Alongside I served roasted potatoes, garlicky-sautéed kale and purple sprouting broccoli (both successfully over-wintered in my garden!), and spinach salad with strawberries, goat cheese, and pecans.
In my opinion, though, the very best way to eat it is in a sandwich. I used Barbara’s Foolpoof Overnight Rolls recipe to make buns especially for this purpose: chopped-up slices of leftover pork, a good drizzle of salsa verde, sautéed broccolini, and some white cheddar cheese (or provolone if, unlike me, you remember to buy some). Heaven on a bun!
Porchetta-style Roast Pork Shoulder with Salsa Verde
Adapted from Bon Appetit and Food52. The 1 1/4 kg (2 3/4 lb) pork shoulder I used would easily serve 4-6 people – feel free to scale the rub recipe up or down to accommodate whatever size roast you are using. The method will remain the same.
In a small bowl, mix together the herb rub:
1 tbsp chopped fresh rosemary
1 tbsp chopped fresh sage
3 chopped garlic cloves
1 tsp kosher salt
1 tsp cracked black pepper
1/4 tsp chili flakes
1/4 tsp fennel seed, crushed with a mortar and pestle
zest of half a lemon
Take a 1 1/4 kg (2 3/4 lb) boneless pork shoulder and butterfly it with a sharp knife to lay it out flat.
Drizzle it with about 1 tbsp olive oil, then sprinkle evenly with 2/3 of the herb rub. Roll the pork back up and secure with a few pieces of butcher’s twine.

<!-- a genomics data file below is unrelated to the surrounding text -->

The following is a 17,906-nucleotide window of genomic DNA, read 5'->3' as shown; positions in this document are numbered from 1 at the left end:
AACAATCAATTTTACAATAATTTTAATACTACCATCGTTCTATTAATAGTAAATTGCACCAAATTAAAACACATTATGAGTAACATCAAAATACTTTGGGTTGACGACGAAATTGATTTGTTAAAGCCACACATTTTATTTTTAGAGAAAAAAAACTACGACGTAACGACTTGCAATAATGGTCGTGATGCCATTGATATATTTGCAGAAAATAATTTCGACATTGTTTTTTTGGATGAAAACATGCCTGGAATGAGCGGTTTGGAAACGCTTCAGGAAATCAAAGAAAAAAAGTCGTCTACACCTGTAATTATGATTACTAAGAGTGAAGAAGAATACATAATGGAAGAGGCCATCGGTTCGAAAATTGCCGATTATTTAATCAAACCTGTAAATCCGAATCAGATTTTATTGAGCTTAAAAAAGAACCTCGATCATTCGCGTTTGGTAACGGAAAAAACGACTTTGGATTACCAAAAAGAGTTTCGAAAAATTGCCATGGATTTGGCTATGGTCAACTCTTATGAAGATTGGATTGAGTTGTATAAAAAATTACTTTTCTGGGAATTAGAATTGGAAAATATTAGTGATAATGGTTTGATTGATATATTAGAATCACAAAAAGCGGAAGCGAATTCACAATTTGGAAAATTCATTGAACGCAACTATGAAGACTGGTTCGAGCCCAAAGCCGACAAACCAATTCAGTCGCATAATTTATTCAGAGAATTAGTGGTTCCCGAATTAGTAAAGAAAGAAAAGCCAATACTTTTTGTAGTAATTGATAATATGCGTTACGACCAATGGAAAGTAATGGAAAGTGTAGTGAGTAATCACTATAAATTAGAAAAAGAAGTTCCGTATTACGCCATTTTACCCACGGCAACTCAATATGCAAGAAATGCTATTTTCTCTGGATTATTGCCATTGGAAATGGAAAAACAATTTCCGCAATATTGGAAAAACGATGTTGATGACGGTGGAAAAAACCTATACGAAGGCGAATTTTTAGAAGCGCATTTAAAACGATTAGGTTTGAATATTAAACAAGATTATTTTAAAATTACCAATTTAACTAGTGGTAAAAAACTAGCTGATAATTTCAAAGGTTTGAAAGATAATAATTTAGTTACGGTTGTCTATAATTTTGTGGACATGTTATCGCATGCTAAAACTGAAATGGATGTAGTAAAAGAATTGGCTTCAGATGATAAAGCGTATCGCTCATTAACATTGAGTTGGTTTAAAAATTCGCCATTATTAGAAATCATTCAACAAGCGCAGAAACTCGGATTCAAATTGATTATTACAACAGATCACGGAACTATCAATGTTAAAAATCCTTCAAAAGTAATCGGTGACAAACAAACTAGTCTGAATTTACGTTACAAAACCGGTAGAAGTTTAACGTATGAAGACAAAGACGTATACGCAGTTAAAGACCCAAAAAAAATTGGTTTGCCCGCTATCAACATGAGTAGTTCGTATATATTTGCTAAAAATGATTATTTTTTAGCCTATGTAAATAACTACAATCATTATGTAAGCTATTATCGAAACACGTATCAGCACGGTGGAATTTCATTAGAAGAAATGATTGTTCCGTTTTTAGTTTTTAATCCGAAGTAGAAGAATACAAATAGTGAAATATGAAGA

Rub the outside with another 1 tbsp olive oil and the remaining herb rub. Place in a roasting pan and cover the top with 4 pieces of panchetta, sliced the thickness of bacon, overlapping them like shingles.
At this point the pork can be covered in plastic wrap and refrigerated for several hours or overnight, if necessary.
Preheat the oven to 450˚F (425˚F convection roast) and roast the pork for 20 minutes, then reduce the heat to 325˚F (300˚F convection roast) and roast for another 1 1/2 – 2 hours, until the internal temperature is between 150˚ and 160˚F (about 1 hour per kg or 30 minutes per lb). Cover the pork with foil and let rest for at least 15 minutes before carving into thin slices and drizzling with salsa verde.
In the bowl of a food processor, pulse until finely chopped:
1 tbsp loosely packed fresh whole sage leaves
1 tbsp loosely packed fresh whole rosemary leaves
2 cloves garlic
2 cups loosely packed Italian parsley leaves
zest and juice of half a lemon
1 tbsp red wine vinegar
2 tsp anchovy paste (I guess this is optional if you really hate anchovies, but it doesn’t make the salsa verde taste fishy – it just gives a nice umami flavour)
Give it a whiz to combine, then with the motor running, slowly pour in 1/2 cup olive oil. You should end up with a loose saucy consistency. Season to taste with salt and pepper, then transfer to a bowl. Can be covered and refrigerated overnight if necessary – bring to room temperature before serving.